The real problem is that the global trends are working against us. Developing countries like India and China are becoming more affluent as people there escape from poverty. More people are buying cars and aspiring to the same kind of lifestyle that people enjoy in the United States and Europe. With global energy and fossil-fuel use still increasing, major climate change seems almost unavoidable. That doesn't mean we should give up trying to stop it. With a dramatic international effort, we might be able to halt the growth in carbon dioxide emissions by 2100. If we can keep carbon dioxide levels in the atmosphere to below 550 ppm (roughly twice what they were before the Industrial Revolution and about 45 percent higher than they are today), flooding caused by climate change in low-lying countries like Bangladesh will be reduced by as much as 80-90 percent.


To reduce the impact of climate change, we need to reduce global warming. That means producing fewer carbon dioxide emissions and it might mean using less energy or using it more efficiently (doing the same things with less energy or better technology). In practice, reducing emissions is both very simple and very hard. It's very simple for any one of us to reduce our personal carbon dioxide emissions. You can replace the incandescent lamps in your home (ones that make light by getting hot) and use energy-saving fluorescent lamps instead. You can switch your utility company so more of your electricity is made from renewable energy. Or you could bicycle, walk, or take the bus from time to time instead of using your car. You could put on a jumper instead of turning on the heating, open your windows instead of using the air-con, and drive with better fuel economy in mind. These things are all very easy to do and will make an immediate difference.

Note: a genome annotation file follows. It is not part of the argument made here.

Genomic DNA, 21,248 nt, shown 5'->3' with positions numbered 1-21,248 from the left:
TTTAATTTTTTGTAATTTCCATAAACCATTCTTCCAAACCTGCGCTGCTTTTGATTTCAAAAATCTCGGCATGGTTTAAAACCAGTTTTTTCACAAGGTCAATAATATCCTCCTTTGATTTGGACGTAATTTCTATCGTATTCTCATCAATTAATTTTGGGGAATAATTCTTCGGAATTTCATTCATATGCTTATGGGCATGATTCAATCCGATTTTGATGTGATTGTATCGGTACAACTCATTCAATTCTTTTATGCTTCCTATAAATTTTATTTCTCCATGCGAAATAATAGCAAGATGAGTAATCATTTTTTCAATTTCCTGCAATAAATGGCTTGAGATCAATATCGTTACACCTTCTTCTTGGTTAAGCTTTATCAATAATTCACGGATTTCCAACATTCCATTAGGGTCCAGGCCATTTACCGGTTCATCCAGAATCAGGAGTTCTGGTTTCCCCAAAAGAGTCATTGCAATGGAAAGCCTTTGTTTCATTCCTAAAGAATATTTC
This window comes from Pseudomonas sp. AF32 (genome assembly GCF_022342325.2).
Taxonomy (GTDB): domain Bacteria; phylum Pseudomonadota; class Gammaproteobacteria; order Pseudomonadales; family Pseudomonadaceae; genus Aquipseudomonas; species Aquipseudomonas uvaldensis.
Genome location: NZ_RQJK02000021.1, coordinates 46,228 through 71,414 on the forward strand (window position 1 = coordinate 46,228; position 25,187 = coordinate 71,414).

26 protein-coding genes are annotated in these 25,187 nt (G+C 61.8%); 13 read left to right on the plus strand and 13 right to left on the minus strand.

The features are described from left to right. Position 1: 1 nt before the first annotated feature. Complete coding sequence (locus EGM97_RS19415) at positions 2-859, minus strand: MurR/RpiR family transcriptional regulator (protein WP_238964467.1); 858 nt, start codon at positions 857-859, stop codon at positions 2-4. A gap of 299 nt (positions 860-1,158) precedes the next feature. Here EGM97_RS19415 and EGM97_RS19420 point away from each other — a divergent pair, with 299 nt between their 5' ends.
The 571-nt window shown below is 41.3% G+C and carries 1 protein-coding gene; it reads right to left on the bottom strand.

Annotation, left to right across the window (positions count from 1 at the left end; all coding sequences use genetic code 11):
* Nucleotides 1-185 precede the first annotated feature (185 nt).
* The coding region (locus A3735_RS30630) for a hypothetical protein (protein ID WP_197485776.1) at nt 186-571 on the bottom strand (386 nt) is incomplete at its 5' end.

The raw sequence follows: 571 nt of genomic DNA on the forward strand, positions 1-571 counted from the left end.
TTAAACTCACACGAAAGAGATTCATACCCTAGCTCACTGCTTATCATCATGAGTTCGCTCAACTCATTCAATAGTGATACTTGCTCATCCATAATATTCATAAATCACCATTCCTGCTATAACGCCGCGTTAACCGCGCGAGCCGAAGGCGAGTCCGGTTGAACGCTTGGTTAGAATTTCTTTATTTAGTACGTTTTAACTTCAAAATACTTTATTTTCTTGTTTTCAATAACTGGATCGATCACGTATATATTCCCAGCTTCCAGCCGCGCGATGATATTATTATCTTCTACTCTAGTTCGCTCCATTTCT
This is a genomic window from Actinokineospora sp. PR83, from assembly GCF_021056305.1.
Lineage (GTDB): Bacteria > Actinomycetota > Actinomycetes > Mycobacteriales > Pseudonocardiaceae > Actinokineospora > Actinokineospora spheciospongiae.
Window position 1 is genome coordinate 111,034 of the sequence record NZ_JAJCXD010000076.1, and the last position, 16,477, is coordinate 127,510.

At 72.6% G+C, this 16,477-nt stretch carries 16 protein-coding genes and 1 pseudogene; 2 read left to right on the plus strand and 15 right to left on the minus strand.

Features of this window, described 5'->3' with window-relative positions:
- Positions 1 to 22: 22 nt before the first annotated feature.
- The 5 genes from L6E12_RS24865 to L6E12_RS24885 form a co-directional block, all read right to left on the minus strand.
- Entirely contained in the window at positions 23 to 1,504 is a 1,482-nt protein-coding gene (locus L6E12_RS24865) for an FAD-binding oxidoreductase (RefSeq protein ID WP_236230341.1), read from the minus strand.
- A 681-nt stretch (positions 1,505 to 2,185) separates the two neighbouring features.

• Restrict the use of cars to travel longer distances, you can walk smaller distances or use a bicycle instead. This will only limit the increase of carbon dioxide and carbon monoxide in the atmosphere. You can also tune up your car regularly to increase its fuel efficiency.

 • Switch off the lights, fans and air conditioners when not in use. Replacing your current tube lights and bulbs with fluorescent lights is a smart way to increase energy efficiency. They will also amount to huge energy savings in your monthly electricity bills.

 • Minimize the use of deodorants, as they contain CFC (Chlorofluorocarbon) that contributes to the ozone depletion, which in turn gives rise to most destructive effects. CFC is also used as refrigerants and other solvents; you can go in for a deodorant or a refrigerator that is CFC free.

• The most important of all, let us all vow to plant at least one tree every year, may be on your birthday every year and nurture it. A single tree can absorb amazing amounts of carbon dioxide over its lifetime. Let us all contribute to making this world a better place to live in. You can also gift a sapling to your friend or relative on his/her birthday to raise awareness.